This week has been about taking a step back to see exactly what legislation should look like among the big names of the music industry. From AI regulation to streaming business models, let’s see what was on the radar.
#1. Warner Music Group joins Deezer’s Artist-centric royalties system in France
Deezer expanded its artist-centric remuneration system in France, gaining support from Warner Music Group (WMG) after a partnership with Universal Music Group (UMG). Alain Veille, president of Warner Music France, expressed support for the Deezer model, highlighting the commitment to evolving streaming platforms’ business models. According to official communications, the system rewards professional and engaging artists, demonetizes non-musical content, and provides measures against streaming fraud. Despite industry criticism, the partnership with WMG reinforces the global roll-out of the artist-centric model, despite opposition from some players in the music sector.
Let’s not forget, Spotify is also rolling out its own (very similar) two-tier compensation model (alongside similar criticism of being ‘offensive and discriminatory’). With Deezer gearing up for its global rollout of the model in 2024, the future looks promising for ‘artist-centric’ royalties and a ‘two-tier’ system of payouts.
#2. Bandlab announced its distribution expansion
BandLab entered the competitive distribution market through an expanded agreement with FUGA of Downtown Music. The platform, owned by BandLab Technologies, recently announced distribution plans after a partnership with Universal Music. The community, which gathers more than 60 million artists, can now distribute its works on platforms such as Spotify, Apple Music, Amazon Music and TikTok.
BandLab emphasizes its role as the first mobile music creation application, allowing artists to create and broadcast effortlessly. The platform aims at empowering artists globally and streamlining the creative process to appeal to a wide range of creators. CEO Meng Kuok sees digital music distribution as an important step in fulfilling their mission to empower creators at every step.
#3. The impact of AI on the value of digital content
The future of generative AI is promising, but copyright infringement litigati is casting a shadow over the sector (as Universal Music and Anthropic demonstrated). Generative AI companies object to payment for training on copyrighted works, putting the onus on end users. The lawsuits highlight the potential for AIs to replace original works.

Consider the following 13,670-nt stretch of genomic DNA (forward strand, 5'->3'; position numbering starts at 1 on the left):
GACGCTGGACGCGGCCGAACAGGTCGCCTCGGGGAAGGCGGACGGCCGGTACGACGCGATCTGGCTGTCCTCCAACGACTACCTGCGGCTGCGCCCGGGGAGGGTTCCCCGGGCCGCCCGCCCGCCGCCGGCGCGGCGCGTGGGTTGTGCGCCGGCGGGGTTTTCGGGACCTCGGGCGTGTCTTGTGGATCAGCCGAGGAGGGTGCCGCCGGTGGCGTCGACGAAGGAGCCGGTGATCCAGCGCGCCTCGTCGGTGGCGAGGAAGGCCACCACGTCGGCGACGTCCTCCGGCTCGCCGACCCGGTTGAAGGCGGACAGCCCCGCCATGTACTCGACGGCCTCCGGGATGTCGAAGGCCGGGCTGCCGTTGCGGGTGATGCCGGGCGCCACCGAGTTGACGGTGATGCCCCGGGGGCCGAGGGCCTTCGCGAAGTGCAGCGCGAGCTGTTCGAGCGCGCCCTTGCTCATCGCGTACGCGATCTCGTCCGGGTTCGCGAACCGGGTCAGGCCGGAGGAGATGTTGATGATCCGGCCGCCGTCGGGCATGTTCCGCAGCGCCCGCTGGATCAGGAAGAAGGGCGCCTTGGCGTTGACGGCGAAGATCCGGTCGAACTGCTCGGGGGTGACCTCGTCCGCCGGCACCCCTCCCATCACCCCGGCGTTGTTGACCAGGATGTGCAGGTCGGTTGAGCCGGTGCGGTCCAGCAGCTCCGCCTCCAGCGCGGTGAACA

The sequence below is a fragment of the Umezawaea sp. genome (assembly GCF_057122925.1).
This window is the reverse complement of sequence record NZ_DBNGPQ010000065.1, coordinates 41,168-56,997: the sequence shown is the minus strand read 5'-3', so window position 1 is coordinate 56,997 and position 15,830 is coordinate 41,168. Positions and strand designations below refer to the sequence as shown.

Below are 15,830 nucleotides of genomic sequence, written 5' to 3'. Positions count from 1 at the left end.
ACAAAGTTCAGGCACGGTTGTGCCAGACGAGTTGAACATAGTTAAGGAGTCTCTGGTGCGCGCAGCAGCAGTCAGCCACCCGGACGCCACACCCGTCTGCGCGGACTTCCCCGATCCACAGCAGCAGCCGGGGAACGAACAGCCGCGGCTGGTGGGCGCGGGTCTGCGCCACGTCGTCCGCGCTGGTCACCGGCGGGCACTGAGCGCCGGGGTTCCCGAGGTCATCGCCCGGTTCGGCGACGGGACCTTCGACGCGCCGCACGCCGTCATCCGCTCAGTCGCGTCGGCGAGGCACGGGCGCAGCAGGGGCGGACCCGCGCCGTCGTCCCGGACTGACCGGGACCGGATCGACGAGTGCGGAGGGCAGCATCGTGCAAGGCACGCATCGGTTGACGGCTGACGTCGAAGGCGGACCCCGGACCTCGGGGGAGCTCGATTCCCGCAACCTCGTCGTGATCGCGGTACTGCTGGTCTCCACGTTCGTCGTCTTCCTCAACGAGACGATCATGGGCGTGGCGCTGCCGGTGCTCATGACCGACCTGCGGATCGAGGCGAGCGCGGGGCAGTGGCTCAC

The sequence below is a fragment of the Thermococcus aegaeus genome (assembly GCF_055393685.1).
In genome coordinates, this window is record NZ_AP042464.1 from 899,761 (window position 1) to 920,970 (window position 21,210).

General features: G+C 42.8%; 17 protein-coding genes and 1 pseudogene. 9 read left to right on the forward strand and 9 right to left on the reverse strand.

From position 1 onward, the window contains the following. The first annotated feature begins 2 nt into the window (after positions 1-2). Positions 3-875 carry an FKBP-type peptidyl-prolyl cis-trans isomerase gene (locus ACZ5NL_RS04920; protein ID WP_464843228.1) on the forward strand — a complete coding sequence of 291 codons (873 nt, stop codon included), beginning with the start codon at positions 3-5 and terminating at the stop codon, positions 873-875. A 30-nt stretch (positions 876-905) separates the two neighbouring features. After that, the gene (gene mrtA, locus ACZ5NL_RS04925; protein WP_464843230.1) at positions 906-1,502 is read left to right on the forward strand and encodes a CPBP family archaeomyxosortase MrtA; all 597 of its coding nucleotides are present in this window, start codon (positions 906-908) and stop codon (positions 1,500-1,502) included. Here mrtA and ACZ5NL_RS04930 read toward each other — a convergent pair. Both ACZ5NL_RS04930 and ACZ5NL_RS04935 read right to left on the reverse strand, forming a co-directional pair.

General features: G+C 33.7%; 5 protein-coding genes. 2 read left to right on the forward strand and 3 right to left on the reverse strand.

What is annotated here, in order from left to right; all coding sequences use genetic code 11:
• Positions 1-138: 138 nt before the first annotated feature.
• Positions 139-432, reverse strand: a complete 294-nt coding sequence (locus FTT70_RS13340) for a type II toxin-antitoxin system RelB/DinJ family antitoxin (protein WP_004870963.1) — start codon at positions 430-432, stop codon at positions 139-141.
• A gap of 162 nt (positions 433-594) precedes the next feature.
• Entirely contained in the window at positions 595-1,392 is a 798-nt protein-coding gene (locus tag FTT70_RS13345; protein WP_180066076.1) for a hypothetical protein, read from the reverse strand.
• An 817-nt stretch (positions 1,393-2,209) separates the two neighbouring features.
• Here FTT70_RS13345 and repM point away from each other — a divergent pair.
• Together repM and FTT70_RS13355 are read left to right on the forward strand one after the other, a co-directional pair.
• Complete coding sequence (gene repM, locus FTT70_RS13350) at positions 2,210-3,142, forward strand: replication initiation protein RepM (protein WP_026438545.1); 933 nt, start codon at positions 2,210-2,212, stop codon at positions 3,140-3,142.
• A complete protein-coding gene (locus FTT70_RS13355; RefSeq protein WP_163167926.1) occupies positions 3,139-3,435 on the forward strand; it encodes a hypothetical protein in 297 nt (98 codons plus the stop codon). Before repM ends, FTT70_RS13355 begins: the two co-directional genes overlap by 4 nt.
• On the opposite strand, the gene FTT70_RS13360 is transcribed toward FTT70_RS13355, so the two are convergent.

Global licenses could be a potential solution, allowing rights holders to obtain remuneration while limiting the financial impact on AI companies. However, technical challenges and questions relating to individual profitability persist. In addition, the overabundance of online content diminishes its perceived value, anticipating a return to real experiences. While a solution to the problem of copyright in generative AI is needed, rights holders should consider revenue models beyond the digital world.
#4. TikTok strikes partnership with Spotify and Amazon Music
TikTok has unveiled a new feature called "Add to Music App", which allows users to save discovered songs directly to streaming services such as Spotify, Amazon Music and Apple Music. In collaboration with leading streaming platforms, the feature aims to seamlessly link music discovery on the app to the full listening experience on users' preferred services. Launched initially in the US and UK, the tool creates a direct link between TikTok's influential music discoveries and users' consumption on established music streaming platforms.
This development comes as TikTok expands its presence in the premium streaming sector with TikTok Music. The "Add to Music App" button will appear in TikTok videos, offering users a convenient way to connect to the music streaming service of their choice and further integrate their music exploration into the platform.
#5. YouTube is clamping down on AI generated clones of superstars
YouTube is developing a system to remove AI-generated music content that imitates artists' voices. The system, which will initially be available to labels and distributors participating in YouTube's AI-generated music experiments, aims to address concerns about AI-generated artist clones. YouTube's collaboration with Universal Music Group (UMG) includes an "AI music incubator" involving artists such as Anitta, Björn Ulvaeus, Louis Bell and Max Richter. The platform plans to extend access to other labels and distributors in the coming months. YouTube will evaluate takedown requests on the basis of factors such as reporting, analysis or criticism of synthetic voices.
In addition, creators must label AI-generated content, and YouTube is investigating tools to detect and enforce disclosure requirements. The platform focuses on balancing the benefits of AI with community safety.